ur says the r-controlled sound in the word fur, church, and purple.
ay says long a usually at the end of a word, as in say, day, and away.
ai says long a usually in the middle of a word, as in plain, main, and stain.
ey says long a, as in hey, they, and obey.
y at the end of a multi-syllable word says long e sound, as in happy, Wendy, and hickory. (Exceptions ay and oy, which will be added to Sound City later)
ee in a word says the long e sound, as in bee, tree, and teeth.
ea in a word says the long e sound (most of the time), as in tea, meal, and ear. (exceptions are words like head, where ea makes the short e sound).
y at the end of a one-syllable word says long i sound, as in why, cry, shy, and dry.
igh says long i, as in sigh, fright, and might.
oa says long o, as in oak, croak, boat, and soak.
Open o is when the final syllable ends in o.
ow says long o as in know, yellow, and glow.
o followed by two consonants says long o, as in cold, most, and both.
ew says the long u sound in the word pew, few, and chew.
ue says the long u sound in the word blue, due, and tissue.
oo says the long u sound in the word moo, root, and tooth.
ce says the s sound, like in the words ice, cent, and celery.
Magic e – a short vowel with an adjacent e turns into a long vowel, like in the words: rid=ride cod=code tub=tube
Decorative e is places at the end of words that end with a v sound.
ge says the j sound, like in edge, age, and page.
aw – This is shown as a baby stroller because when we see a baby, we say “awwwww!”
ing – These letters come together to make their new sound.
ou and ow – These sounds make the ow sound that we hear in the words couch/mouse, and vowel/cow.
are and air – These sounds say air, like in stare and stair, or hare and hair.
Whispered th says the soft th sound in with, Beth, and throw.
Voiced th says the th sound in them, this, that, and brother.
wh makes the sound like you are blowing out birthday candles, as in who, wheel, and where.
sh makes the shushing sound, as in shot, wish, and push.

I invite you to share in Sound City by building your own at home. Below I will have a picture of the most up to date model from our classroom, as well as a link to the houses, which can be printed and placed on your city.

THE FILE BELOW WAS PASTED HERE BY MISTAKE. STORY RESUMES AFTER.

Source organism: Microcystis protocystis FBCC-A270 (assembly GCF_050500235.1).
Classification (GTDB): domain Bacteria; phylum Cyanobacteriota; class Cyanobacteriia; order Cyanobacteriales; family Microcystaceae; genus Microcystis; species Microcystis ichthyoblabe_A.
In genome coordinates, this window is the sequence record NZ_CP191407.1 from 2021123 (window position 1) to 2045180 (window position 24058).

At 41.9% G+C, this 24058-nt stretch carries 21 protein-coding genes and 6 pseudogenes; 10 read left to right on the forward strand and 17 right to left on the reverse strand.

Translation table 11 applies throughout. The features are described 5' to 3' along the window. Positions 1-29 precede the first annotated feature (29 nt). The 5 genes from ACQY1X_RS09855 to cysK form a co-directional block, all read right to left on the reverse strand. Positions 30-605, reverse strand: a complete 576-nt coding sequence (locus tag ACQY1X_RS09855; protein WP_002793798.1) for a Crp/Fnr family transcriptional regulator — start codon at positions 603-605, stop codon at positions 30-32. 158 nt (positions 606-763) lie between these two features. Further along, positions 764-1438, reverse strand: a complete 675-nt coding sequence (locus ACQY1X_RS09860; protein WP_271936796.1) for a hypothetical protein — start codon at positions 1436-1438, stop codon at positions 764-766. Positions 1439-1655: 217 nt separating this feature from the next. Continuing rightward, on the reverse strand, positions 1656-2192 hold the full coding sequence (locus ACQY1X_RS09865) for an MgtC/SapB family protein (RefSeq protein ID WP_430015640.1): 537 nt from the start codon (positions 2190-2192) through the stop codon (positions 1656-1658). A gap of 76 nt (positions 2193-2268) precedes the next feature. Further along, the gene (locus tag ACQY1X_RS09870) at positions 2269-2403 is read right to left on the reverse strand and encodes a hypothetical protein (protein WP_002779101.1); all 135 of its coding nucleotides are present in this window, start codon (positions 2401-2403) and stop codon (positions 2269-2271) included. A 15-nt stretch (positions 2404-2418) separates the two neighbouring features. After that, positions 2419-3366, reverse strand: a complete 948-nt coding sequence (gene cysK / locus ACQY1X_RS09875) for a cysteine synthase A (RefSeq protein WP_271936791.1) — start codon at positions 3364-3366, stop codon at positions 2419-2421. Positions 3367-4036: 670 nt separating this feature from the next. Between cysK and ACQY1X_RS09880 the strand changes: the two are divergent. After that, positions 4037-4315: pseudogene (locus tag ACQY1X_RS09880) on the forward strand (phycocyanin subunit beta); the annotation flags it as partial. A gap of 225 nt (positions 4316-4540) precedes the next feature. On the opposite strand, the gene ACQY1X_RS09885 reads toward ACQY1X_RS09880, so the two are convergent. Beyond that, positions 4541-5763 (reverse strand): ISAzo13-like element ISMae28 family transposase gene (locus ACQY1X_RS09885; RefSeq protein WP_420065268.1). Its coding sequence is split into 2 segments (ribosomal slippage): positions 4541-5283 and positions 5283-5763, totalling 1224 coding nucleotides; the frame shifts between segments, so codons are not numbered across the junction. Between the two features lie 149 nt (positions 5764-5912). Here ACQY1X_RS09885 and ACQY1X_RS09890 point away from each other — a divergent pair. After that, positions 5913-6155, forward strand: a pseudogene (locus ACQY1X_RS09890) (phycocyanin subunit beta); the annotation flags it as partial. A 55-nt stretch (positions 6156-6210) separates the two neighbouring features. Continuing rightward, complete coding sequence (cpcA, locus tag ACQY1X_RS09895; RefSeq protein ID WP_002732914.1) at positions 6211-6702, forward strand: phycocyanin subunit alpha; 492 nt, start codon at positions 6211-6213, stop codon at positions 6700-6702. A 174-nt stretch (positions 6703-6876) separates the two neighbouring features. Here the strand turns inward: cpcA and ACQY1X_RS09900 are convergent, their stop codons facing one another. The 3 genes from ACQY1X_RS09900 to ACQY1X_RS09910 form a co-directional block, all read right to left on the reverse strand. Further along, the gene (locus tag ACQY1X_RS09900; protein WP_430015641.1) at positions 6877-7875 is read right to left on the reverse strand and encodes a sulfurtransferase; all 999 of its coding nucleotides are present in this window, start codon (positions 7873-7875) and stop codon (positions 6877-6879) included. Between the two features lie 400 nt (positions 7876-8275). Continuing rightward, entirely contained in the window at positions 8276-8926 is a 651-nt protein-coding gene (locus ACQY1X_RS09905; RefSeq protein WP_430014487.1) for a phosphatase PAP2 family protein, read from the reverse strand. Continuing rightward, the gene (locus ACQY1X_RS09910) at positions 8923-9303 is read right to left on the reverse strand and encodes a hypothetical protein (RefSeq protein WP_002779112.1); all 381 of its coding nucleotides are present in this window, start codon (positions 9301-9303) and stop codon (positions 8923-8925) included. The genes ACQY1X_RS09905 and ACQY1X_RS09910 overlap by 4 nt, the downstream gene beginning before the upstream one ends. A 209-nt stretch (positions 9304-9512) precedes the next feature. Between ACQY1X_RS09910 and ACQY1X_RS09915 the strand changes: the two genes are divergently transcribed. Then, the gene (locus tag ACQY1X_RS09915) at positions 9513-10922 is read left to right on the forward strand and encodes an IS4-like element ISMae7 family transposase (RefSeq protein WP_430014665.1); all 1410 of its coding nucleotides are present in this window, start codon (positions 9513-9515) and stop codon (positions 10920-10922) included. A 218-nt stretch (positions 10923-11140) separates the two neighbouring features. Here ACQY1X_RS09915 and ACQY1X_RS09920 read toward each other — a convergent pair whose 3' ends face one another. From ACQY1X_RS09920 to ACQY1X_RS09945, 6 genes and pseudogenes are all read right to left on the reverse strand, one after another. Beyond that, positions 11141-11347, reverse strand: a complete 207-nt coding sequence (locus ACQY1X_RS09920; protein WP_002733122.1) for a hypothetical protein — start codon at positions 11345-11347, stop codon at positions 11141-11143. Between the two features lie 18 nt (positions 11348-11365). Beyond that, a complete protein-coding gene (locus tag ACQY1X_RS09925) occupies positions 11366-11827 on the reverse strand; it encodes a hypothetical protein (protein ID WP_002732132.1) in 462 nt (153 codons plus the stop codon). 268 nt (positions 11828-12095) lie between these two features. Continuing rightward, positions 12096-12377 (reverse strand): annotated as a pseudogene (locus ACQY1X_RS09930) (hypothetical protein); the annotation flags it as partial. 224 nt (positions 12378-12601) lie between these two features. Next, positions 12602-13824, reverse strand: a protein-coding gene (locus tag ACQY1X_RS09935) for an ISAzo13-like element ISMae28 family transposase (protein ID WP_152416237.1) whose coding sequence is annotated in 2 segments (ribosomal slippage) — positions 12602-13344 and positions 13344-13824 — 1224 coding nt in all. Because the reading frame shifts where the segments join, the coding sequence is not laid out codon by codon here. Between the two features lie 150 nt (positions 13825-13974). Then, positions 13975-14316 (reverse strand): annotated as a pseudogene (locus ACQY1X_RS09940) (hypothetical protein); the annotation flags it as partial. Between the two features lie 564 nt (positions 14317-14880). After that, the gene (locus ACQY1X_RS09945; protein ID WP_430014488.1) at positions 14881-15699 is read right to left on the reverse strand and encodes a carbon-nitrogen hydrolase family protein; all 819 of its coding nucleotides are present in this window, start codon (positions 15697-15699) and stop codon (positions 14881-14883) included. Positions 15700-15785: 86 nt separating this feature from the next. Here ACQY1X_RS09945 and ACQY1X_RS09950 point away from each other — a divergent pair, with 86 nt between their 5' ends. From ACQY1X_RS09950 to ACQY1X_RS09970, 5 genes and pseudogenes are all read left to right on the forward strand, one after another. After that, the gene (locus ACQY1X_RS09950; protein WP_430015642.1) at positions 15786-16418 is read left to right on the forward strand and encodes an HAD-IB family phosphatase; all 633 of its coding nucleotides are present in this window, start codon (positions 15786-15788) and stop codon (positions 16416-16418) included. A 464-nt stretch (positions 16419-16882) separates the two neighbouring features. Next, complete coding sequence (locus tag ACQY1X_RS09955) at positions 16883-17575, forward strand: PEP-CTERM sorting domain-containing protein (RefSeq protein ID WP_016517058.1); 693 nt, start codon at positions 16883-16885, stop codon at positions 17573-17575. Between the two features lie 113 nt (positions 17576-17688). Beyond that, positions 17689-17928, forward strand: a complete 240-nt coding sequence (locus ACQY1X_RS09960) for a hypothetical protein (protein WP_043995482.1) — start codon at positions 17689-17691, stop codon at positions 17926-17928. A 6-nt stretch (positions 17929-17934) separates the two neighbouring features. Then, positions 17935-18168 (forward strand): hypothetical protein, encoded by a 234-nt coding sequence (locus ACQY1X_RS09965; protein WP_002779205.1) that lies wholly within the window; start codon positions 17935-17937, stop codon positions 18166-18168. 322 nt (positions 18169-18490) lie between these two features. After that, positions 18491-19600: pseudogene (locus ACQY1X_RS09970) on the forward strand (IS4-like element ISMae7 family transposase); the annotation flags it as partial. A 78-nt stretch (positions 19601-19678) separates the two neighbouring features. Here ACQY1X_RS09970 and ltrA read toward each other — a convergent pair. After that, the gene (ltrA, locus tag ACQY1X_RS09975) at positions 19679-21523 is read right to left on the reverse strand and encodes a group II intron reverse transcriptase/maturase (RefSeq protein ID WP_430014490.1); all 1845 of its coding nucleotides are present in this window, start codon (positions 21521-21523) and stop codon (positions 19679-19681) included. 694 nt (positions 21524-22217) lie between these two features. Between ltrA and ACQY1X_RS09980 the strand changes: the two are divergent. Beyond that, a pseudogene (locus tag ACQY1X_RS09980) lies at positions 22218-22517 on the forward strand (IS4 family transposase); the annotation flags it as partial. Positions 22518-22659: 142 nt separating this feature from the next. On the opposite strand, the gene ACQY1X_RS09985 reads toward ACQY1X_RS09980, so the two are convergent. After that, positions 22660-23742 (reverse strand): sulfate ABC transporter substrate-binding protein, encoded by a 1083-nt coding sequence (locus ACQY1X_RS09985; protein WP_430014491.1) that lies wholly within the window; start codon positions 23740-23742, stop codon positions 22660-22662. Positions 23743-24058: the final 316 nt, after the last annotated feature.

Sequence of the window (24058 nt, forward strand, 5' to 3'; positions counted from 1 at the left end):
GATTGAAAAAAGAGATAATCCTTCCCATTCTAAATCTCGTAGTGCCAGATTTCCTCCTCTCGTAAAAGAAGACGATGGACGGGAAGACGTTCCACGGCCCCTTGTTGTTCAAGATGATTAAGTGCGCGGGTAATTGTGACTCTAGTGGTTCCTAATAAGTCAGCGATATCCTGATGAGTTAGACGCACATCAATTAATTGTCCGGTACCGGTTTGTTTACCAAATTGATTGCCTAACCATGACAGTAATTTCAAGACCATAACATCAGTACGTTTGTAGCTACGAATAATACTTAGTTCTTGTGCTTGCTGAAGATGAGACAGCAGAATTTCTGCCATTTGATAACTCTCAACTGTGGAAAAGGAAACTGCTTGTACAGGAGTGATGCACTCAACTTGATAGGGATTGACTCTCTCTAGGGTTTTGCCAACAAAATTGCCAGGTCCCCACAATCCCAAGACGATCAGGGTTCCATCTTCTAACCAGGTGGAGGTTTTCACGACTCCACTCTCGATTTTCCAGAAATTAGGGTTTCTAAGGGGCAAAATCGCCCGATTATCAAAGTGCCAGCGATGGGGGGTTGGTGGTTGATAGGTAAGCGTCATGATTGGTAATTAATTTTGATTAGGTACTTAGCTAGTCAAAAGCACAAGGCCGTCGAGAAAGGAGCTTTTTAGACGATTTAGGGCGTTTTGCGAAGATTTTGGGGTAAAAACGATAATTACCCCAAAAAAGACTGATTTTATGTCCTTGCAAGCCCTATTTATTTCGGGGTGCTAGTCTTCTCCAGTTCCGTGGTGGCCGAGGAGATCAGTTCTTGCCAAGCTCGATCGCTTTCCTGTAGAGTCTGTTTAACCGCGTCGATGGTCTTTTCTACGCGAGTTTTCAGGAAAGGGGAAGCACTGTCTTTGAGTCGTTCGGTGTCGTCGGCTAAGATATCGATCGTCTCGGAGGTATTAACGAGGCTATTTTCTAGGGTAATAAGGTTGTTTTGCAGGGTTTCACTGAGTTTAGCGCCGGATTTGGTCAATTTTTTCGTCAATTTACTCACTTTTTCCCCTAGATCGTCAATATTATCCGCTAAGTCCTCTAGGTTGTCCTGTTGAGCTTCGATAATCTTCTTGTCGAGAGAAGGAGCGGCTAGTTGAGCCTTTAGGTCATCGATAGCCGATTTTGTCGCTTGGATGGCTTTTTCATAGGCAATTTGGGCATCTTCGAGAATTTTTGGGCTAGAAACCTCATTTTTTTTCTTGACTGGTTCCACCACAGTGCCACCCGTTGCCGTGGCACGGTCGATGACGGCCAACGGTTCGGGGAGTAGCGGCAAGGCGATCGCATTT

Sound City Printable Houses

True, Good, and Beautiful

In Kindergarten, we are building the foundation of our faith. We begin the year with discussing God, three divine persons, personified in the Father, Son, and Holy Spirit. From this concept of God, we move into creation, and that’s where we find our three transcendental: Truth, Beauty, and Goodness. In class, we will look at the world, our classroom subjects, and each other through this lens.

True – The basic reality of an object that is always real, and does not rely on other objects for it to be true. Something that is true is always true, and can never be in conflict with another thing that is true. There is truth in the things God has made, and the truth of an object, in turn, points to the existence of God.

Beautiful – When a creation of God is participating fully with all other creations of God. Things were made to fit together, to have balance and live in harmony with each other.

A simple explanation for these concepts: A hand is a hand and cannot be anything else. It is not a foot or an eye. (True) A hand is used for holding objects and to aid in the expression of our mind/spirit. When I use my hand to grasp an object, it is being used in the way it was designed. (Good) Using a hand in conjunction with a pencil and paper to express the mind/spirit of a person. When I use my hand to hold a pencil and write down my thoughts that glorify God, that is finding harmony in the purpose of my hand, the pencil, and the paper. (Beautiful)




Mr. Andrew Pietryga

Kindergarten Teacher

(734) 769-0911 Ext. 2111

St. Thomas the Apostle Catholic School